Buyer beware of the environmental site assessment (ESA) closed spill event

June 09, 2014 - Long Island

Chuck Merritt, Merritt Environmental Consulting Corp.

Many times while conducting a phase one environmental site assessment (ESA) spill events are discovered while checking the database at the site and adjacent properties. Often, these spills have listings of a closed date which was entered into the computer or are not yet closed according to the computer. The latter of the two listings is easier to advise clients about. "Why is the spill not closed?" is the first question. Many times through communication with the responsible party (who the spill has been levied against), a consultant can figure out the reason for the open spill event and advise their client appropriately.
The more complex scenario is when the site has received regulatory closure on a spill event. When representing a buyer who is relying on the phase one report, consideration needs to be given to the client's future use of the site as not all "closed spill events" are equal. A minor surface oil spill such as an above ground tank overfill event may be easy to dismiss as such (minor). However, if a client is redeveloping an old gasoline station, the closed spill event in the database should be the beginning not the end of the investigation. The first step should be obtaining the documents that supported the spill closure. This can be obtained from either the responsible party (presumably the seller) or through a Freedom of Information Act (FOIA) request to the regulatory agency that issued the spill and closure letter. When the impact that occurred was significant, the consultant should ask "would it meet today's cleanup standards?" Every spill closure letter I have ever read, leaves open the possibility of the regulators re-opening a case for a variety of reasons. So a spill closed ten years ago may not meet today's standards, and is something a client needs to be aware of. This is pertinent when considering vapor intrusion (VI). This is the process by which contamination breakdown volatizes into a gaseous state. This gaseous state can migrate into the structure by cracks in foundations causing air quality concerns. For many years, the soil and groundwater were the primary media investigated and subsequently remediated when required.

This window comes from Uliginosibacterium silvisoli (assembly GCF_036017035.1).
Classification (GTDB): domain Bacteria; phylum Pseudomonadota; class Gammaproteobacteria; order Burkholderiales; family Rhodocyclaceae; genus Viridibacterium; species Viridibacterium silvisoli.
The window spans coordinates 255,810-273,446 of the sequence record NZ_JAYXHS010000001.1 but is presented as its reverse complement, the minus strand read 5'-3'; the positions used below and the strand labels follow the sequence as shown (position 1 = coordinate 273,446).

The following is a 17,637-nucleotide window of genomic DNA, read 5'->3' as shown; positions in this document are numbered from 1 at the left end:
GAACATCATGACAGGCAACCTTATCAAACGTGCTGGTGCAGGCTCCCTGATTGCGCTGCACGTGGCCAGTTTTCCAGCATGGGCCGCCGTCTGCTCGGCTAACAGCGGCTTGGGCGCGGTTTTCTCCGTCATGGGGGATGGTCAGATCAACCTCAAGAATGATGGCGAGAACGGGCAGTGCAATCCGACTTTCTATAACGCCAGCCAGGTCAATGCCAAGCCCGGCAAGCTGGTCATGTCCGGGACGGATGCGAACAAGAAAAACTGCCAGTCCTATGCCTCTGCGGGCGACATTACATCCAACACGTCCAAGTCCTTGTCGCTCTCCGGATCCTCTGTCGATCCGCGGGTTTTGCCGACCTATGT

We recently handled a project with a similar situation of a former gas station ready for development. After asking the questions outlined above, we were finally provided with the reports issued to the regulators that facilitated the spill closure. However, there in the regulatory files was a copy of the email exchange that very clearly indicated the soil and groundwater had minor impacts above the standards for that agency. The regulators agreed to allow this impact to remain but noted that should the site be redeveloped in the future, special handling and disposal of the soil would be required. Since this was exactly what our client was planning on doing, the impact of the spill closure was a game changer for them knowing that the cost of their development would increase.
The recent changes to the American Society of Testing Materials (ASTM) for performing phase one assessments included a clarification of this section. The E1527-13 standard outlines the importance of the regulatory file review section and its need to be in the report.
This scenario illustrates the importance of working with firms that are conforming to the new standard during the due diligence phase. Hiring a firm with the proper experience and insurance coverage will serve the buyer well versus hiring the most inexpensive provider.
Chuck Merritt, LEED AP, is the president of Merritt Environmental Consulting Corp., Hauppauge, N.Y.


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